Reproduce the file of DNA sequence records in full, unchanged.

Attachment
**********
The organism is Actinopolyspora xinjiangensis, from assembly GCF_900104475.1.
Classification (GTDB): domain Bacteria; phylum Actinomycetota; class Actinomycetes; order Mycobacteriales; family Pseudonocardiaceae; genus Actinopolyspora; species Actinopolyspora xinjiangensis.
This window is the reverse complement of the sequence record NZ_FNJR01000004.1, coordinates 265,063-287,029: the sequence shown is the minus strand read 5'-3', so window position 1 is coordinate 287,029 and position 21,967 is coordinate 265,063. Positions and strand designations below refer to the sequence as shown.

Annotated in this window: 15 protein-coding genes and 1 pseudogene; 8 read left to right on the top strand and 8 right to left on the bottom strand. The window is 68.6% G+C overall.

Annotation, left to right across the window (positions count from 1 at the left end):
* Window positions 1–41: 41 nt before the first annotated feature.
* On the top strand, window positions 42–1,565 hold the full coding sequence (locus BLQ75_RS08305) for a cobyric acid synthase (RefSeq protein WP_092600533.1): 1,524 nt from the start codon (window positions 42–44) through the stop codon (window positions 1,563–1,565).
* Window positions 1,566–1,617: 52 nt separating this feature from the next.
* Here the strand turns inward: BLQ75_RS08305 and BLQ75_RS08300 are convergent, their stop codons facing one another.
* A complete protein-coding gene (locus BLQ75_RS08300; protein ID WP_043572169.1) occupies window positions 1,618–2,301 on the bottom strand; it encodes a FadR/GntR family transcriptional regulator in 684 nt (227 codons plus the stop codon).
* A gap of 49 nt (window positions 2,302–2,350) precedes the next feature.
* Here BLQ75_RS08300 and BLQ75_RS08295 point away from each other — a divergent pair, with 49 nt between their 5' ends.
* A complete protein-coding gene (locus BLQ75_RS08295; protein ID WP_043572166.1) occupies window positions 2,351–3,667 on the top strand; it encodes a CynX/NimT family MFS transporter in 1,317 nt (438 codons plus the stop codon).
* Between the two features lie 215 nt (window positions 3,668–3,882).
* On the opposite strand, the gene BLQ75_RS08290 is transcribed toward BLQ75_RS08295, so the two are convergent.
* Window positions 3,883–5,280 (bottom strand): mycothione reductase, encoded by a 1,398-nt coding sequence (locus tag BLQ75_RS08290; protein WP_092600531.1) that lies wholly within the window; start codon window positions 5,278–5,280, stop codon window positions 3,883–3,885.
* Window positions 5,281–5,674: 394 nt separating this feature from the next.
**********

The organism is Actinopolyspora xinjiangensis, from assembly GCF_900104475.1.
Classification (GTDB): domain Bacteria; phylum Actinomycetota; class Actinomycetes; order Mycobacteriales; family Pseudonocardiaceae; genus Actinopolyspora; species Actinopolyspora xinjiangensis.
This window is the reverse complement of the sequence record NZ_FNJR01000004.1, coordinates 265,063-287,029: the sequence shown is the minus strand read 5'-3', so window position 1 is coordinate 287,029 and position 21,967 is coordinate 265,063. Positions and strand designations below refer to the sequence as shown.

Annotated in this window: 15 protein-coding genes and 1 pseudogene; 8 read left to right on the top strand and 8 right to left on the bottom strand. The window is 68.6% G+C overall.

Annotation, left to right across the window (positions count from 1 at the left end):
* Window positions 1–41: 41 nt before the first annotated feature.
* On the top strand, window positions 42–1,565 hold the full coding sequence (locus BLQ75_RS08305) for a cobyric acid synthase (RefSeq protein WP_092600533.1): 1,524 nt from the start codon (window positions 42–44) through the stop codon (window positions 1,563–1,565).
* Window positions 1,566–1,617: 52 nt separating this feature from the next.
* Here the strand turns inward: BLQ75_RS08305 and BLQ75_RS08300 are convergent, their stop codons facing one another.
* A complete protein-coding gene (locus BLQ75_RS08300; protein ID WP_043572169.1) occupies window positions 1,618–2,301 on the bottom strand; it encodes a FadR/GntR family transcriptional regulator in 684 nt (227 codons plus the stop codon).
* A gap of 49 nt (window positions 2,302–2,350) precedes the next feature.
* Here BLQ75_RS08300 and BLQ75_RS08295 point away from each other — a divergent pair, with 49 nt between their 5' ends.
* A complete protein-coding gene (locus BLQ75_RS08295; protein ID WP_043572166.1) occupies window positions 2,351–3,667 on the top strand; it encodes a CynX/NimT family MFS transporter in 1,317 nt (438 codons plus the stop codon).
* Between the two features lie 215 nt (window positions 3,668–3,882).
* On the opposite strand, the gene BLQ75_RS08290 is transcribed toward BLQ75_RS08295, so the two are convergent.
* Window positions 3,883–5,280 (bottom strand): mycothione reductase, encoded by a 1,398-nt coding sequence (locus tag BLQ75_RS08290; protein WP_092600531.1) that lies wholly within the window; start codon window positions 5,278–5,280, stop codon window positions 3,883–3,885.
* Window positions 5,281–5,674: 394 nt separating this feature from the next.